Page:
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Ruby Bridges
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Marshals walking Ruby into her new school
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Hands of black and white children

Ruby Bridges

By: Caroline AbdulBaki.
Ruby Bridges was born in 1954 in New Orleans, with her mom, dad, and brothers and sister. The spring of her year in kindergarten just like every other child in the city she had to take a test to see who would be going to the new school. The Federal government decided that the schools should now be integrated and this happened in the 1960’s. Ruby was going to William Frantz Public School, on November 14, 1960 because that was the date that the Federal Government declared it. One thing though, Ruby Bridges did not go to school normally, everyday she would find parents and people shouted at Ruby and her mother and shook their fists at them while walking into the building. The first day of school and Ruby never made it to her class, the second day was not any better. Walking up to school someone held a black doll in a coffin. More discrimination was following, but shocking not everyone was against this new change. Ruby Bridges is a young girl who supported integration and still does now as an older women. Ruby bridges supported integration by attending an all white school, getting help from the community, and having a relationship with her teacher.

A first grader being discriminated against is nothing fun to go through, nor does her family being punished help either. Discrimination was a big deal back then because of the time that this was all happening. Parents have shouted many things at Ruby Bridges. People threatened to poison her and kill her if she continued going to the all-white school. The white parents and people wanted the separation between the blacks and whites to stay because the white people did not want the black people to have it as good as them. Her father was fired from his job, and her grandparents had to move because of everyone in Mississippi where Ruby used to live were hearing about what is happening in New Orleans.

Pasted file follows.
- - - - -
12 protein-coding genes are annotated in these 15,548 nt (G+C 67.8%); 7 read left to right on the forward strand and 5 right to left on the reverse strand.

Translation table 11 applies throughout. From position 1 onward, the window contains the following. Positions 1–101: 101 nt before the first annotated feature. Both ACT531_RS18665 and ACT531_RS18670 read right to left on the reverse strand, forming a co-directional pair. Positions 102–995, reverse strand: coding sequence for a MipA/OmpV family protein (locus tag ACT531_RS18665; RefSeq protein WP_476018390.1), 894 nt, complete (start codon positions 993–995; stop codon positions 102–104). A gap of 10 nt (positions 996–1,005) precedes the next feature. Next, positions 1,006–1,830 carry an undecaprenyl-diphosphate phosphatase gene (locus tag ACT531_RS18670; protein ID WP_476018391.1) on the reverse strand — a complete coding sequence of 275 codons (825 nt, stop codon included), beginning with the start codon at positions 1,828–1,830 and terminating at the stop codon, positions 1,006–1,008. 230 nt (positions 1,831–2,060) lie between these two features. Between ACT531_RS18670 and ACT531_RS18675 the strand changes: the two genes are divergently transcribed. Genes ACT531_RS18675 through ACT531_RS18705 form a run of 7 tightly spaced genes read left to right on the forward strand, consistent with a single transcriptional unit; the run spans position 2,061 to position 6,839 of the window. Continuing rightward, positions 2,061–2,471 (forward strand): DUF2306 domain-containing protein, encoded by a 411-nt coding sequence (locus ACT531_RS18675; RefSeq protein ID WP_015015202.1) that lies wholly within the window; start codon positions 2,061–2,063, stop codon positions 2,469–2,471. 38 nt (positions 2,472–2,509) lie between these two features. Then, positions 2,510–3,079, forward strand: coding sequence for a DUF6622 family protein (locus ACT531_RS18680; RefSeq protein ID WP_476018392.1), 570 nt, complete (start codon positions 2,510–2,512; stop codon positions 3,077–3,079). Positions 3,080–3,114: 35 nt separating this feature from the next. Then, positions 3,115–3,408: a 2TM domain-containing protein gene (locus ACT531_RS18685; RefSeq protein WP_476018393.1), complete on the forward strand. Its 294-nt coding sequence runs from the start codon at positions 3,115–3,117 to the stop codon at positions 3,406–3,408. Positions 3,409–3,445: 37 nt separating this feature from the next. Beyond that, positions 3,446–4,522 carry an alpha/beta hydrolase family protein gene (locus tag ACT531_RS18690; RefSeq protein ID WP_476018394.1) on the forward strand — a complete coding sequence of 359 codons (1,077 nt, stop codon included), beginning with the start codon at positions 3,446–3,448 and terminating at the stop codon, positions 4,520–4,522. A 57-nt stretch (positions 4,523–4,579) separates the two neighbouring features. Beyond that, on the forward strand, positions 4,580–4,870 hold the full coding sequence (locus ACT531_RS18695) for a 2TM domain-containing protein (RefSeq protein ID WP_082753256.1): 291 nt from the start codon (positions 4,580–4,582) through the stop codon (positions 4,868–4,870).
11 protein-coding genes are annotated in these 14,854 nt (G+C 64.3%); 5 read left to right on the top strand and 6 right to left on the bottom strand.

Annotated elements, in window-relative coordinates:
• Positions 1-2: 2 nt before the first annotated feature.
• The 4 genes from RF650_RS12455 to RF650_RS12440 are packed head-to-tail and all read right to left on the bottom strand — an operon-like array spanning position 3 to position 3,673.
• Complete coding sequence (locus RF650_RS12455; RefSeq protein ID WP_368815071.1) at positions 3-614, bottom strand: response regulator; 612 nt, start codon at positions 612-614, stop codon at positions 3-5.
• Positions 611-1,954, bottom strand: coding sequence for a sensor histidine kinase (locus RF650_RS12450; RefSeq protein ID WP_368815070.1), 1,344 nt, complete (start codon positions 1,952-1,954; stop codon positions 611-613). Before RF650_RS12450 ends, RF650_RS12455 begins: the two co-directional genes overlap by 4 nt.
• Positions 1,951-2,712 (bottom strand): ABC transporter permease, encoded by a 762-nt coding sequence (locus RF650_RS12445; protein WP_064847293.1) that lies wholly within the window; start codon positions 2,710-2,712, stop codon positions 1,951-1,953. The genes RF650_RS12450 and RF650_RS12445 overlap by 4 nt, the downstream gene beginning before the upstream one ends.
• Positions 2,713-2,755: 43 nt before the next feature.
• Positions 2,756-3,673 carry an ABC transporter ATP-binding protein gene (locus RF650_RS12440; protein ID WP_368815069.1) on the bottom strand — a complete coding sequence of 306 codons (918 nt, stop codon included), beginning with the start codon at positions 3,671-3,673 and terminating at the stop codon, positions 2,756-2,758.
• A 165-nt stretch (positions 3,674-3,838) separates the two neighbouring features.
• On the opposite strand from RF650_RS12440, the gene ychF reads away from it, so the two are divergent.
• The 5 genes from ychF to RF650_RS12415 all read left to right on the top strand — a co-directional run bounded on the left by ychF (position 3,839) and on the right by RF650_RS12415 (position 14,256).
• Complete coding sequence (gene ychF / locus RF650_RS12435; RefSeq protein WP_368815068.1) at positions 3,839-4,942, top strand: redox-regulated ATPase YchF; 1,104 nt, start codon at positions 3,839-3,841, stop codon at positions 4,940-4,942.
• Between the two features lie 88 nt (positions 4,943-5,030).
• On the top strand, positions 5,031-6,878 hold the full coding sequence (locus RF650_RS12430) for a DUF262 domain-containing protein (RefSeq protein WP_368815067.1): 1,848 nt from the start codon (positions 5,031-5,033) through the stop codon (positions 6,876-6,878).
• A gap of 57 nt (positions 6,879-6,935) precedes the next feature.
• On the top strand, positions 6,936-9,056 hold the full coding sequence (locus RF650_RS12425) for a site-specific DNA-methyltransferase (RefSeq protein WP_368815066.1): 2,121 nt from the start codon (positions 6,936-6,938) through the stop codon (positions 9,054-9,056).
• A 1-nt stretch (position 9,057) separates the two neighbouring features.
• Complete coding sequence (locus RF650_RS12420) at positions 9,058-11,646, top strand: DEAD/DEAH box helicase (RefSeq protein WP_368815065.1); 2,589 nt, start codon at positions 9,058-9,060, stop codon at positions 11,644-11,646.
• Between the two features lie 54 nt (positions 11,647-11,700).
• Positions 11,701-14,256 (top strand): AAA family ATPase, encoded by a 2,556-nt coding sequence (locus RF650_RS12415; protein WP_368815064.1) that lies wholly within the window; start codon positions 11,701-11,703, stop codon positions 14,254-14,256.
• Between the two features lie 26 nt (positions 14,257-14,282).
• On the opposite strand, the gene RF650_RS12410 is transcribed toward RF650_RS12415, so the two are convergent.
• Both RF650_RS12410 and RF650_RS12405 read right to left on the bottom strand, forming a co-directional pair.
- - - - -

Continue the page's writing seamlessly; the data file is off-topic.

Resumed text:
But of course while most of the white people and parents of the children in the school were trying to keep the separation others, were helping out Ruby’s family go through all of this. Parents whose children went to the school kept them in the school, but since they were in different classes Ruby did not get to see them. People around the country who heard about Ruby going to the school sent letters and also donations to help her and her family out. Her dad found a job by painting houses with the neighbor, and people babysat her brothers and sister, watched the house so the family would not be bothered, and followed the marshals’ car while they drove Ruby to school. She was also seeing a psychiatrist named Dr. Coles who was very happy to see Ruby and help her every chance he gets, his wife would tag along and her and Ruby’s mother became good friends.

Ruby continued to get and education at the school. Her teacher Mrs. Henry loved Ruby Bridges and enjoyed teaching her every day. She taught her about Martin Luther King Jr. and many other important things. But of course Ruby Bridges enjoyed the Martin Luther King Jr. lesson not because of his color but because of the lesson he wanted to teach all of us. Ruby Bridges prayed for the people and herself of course. Her teacher had given her so much no matter the situation. The teacher was white and Ruby was black, to them that did not matter she was helping her with her studies and the integration of them two being together helped this cause even more.

Ruby Bridges continued to go to school and finished her first grade year at William Frantz, and by her second grade year there many more students of different ethnicity were there, no more protesters, marshals and any of the things that will stop colored and white people from being together. Ruby Bridges helped the integration dream happen and now everywhere you go kids of all kind are learning, playing, and enjoying each other’s company.
Citations:
• Asanta, M.K. (2005-2006). A Non-Proft Education Organization. Retrieved April 28, 2008, from The African American Registry Web site: http://www.aaregistry.com/african_american_history/1492/Ruby_Bridges_was

• Bridges, R (March 2000). Ruby Bridges. Retrieved April 25, 2008, from Ruby Bridges Web site: http://www.rubybridges.com/story.htm

• Ziegenbein, S Ruby Bridges. Retrieved April 28, 2008, from Africana Online Web site: http://www.africanaonline.com/ruby_bridges.html